Thazhambur lake brimming with water

Restoration efforts by Care Earth Trust and HLF pay rich dividend

December 27, 2020 01:10 am | Updated 01:10 am IST - CHENNAI

Back to life:  A key feature of the Thazhambur lake restoration has been the establishment of a live lab to educate children on wetland conservation.

Back to life: A key feature of the Thazhambur lake restoration has been the establishment of a live lab to educate children on wetland conservation.

Thazhambur lake, off Rajiv Gandhi Salai, is brimming with water this season and helped improve the water table, thanks to the restoration efforts.

Like many waterbodies in the suburbs, the inlets to Thazhambur lake, which is under the control of the Water Resources Department, were clogged and encroached upon. Rampant mining had caused serious damage to the lake bed.

Spread over 30.6 hectares, the lake can now store up to 22 million cubic feet of water, which is 6 mcft more than its original capacity.

The restoration project was executed by Care Earth Trust, a city-based biodiversity research organisation, with funding from Hinduja Leyland Finance (HLF).

One of the key features of the restoration project has been the establishment of a live lab with two observation decks to enable children to develop expertise on wetland conservation. Information boards have been put up about wetland ecology and hydrology, apart from 20 murals depicting biodiversity.

The trust is developing a wetland ecology manual for children in consultation with schools. According to the trust, the lake bund’s height was increased by 2.3 m to 2.5 m and widened up to 6 m depending on the location. About 1.40 lakh cubic metres of earth were removed from the lake and used to consolidate the bund and create five nesting islands.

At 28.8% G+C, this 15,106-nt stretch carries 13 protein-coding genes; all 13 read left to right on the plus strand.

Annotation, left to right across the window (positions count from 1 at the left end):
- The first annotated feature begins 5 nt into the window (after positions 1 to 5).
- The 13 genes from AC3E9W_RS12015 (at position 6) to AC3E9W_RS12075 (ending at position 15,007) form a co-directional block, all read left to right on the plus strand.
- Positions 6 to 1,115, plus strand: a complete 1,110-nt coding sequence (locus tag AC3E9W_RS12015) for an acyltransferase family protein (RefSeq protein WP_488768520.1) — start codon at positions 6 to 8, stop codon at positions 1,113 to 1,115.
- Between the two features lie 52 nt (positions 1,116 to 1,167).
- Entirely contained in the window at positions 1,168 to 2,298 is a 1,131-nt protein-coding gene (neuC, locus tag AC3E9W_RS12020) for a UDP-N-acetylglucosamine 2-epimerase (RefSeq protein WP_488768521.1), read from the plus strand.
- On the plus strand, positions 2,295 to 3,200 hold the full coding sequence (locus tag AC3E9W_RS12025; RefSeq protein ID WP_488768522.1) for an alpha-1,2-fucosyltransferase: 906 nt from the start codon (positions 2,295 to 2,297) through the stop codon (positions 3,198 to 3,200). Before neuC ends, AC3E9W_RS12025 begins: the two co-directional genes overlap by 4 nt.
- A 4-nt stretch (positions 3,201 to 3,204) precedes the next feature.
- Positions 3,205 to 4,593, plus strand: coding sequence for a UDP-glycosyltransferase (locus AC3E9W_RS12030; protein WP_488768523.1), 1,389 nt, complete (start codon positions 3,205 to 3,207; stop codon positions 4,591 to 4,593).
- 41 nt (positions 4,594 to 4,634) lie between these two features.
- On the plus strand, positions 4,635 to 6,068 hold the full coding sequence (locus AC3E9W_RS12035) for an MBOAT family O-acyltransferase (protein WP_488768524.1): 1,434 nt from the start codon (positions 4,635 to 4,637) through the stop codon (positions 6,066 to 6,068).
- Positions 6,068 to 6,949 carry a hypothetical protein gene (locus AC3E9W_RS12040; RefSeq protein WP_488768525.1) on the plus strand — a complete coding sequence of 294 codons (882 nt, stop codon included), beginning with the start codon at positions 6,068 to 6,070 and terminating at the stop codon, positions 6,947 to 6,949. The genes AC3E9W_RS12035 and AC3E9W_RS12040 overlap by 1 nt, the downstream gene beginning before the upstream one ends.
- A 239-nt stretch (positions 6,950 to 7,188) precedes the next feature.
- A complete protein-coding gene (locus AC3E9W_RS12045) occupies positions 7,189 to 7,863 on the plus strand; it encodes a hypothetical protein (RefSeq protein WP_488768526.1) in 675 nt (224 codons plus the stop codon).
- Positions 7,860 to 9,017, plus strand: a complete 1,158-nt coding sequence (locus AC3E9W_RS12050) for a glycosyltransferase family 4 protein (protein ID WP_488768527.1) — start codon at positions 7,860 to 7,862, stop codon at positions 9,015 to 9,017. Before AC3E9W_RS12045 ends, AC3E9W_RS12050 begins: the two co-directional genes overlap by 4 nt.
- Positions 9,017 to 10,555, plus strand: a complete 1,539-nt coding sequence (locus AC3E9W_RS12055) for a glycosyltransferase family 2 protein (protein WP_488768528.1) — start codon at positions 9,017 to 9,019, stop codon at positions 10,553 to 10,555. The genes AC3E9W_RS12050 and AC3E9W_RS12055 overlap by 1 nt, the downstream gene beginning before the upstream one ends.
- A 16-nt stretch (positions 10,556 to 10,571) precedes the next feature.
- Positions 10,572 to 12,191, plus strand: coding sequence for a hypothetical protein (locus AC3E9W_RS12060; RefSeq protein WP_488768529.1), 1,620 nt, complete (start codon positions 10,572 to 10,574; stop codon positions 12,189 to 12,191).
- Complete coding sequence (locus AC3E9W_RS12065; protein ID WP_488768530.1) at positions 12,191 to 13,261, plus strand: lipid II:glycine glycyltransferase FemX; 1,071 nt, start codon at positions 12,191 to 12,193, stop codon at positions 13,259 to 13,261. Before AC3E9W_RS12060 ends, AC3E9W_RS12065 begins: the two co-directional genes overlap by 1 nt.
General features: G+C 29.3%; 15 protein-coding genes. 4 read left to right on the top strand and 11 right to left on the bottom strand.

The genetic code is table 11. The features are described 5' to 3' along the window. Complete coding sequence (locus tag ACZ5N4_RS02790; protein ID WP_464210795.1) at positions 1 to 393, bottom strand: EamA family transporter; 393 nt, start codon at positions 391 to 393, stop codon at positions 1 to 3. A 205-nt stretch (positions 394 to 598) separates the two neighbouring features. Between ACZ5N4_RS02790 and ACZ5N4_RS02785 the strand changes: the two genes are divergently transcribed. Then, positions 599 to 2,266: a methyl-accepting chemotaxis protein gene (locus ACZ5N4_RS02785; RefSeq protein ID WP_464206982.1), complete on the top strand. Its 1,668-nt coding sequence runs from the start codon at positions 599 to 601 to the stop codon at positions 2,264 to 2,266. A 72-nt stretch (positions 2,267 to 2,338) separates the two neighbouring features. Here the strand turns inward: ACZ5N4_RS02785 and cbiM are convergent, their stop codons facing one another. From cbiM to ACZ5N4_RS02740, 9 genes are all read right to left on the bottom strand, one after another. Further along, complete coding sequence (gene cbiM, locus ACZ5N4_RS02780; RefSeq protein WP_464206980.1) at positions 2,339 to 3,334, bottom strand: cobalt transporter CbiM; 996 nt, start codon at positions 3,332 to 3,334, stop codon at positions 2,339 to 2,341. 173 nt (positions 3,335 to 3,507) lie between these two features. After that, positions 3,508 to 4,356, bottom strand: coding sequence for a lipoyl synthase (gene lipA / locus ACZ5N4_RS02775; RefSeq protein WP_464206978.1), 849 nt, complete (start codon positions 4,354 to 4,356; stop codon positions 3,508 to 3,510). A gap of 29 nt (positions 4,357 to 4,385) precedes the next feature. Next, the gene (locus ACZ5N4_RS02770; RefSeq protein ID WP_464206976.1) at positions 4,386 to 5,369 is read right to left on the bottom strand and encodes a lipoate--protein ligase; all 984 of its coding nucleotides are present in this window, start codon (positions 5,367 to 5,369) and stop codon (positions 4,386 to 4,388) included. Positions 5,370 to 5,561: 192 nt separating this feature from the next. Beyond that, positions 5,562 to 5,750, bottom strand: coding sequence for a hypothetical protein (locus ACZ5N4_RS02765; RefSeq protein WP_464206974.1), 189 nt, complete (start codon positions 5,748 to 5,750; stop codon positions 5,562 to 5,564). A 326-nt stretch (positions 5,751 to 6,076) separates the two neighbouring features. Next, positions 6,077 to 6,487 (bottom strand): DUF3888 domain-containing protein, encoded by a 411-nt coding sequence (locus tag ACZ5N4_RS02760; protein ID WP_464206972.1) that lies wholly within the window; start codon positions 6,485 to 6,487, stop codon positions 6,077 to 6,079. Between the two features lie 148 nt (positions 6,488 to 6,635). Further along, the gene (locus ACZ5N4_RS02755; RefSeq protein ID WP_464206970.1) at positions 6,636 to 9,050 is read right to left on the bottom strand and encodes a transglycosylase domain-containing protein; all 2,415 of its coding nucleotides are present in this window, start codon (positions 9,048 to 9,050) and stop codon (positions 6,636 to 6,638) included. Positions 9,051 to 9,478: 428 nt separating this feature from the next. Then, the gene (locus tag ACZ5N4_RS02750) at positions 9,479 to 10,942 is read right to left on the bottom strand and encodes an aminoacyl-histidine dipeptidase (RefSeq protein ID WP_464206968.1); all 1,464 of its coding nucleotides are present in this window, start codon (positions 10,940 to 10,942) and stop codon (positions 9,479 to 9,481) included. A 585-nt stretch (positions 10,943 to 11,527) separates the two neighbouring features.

S. Nagarajan, executive vice-chairman of HLF, said besides sinking five recharge wells, restoring 1,200 m of canals and fencing the lake, nearly 2,000 m of green cover surrounding the lake had been added. The ₹2 crore wetland restoration project had helped increase water level in the lake and the adjoining wells.

Muthu Karthick from the trust said, “The lake has 200 species of plants, 70 species of birds, 24 varieties of butterflies and 10 species of dragonfly and damselfly after rejuvenation. We documented climbing perch ( Panaieri Kendai in Tamil), an indigenous fish variety thriving in the lake.”

The trust aims at replicating this model in many other waterbodies. Jayshree Vencatesan, its managing trustee, said: “This was a science-based restoration to address floods and droughts and natural regeneration of biodiversity. Species typical to wetlands act as indicators of the lakes’ health. Similar efforts are planned at Oonamanchery lake near Vandalur, for which funds are awaited.”

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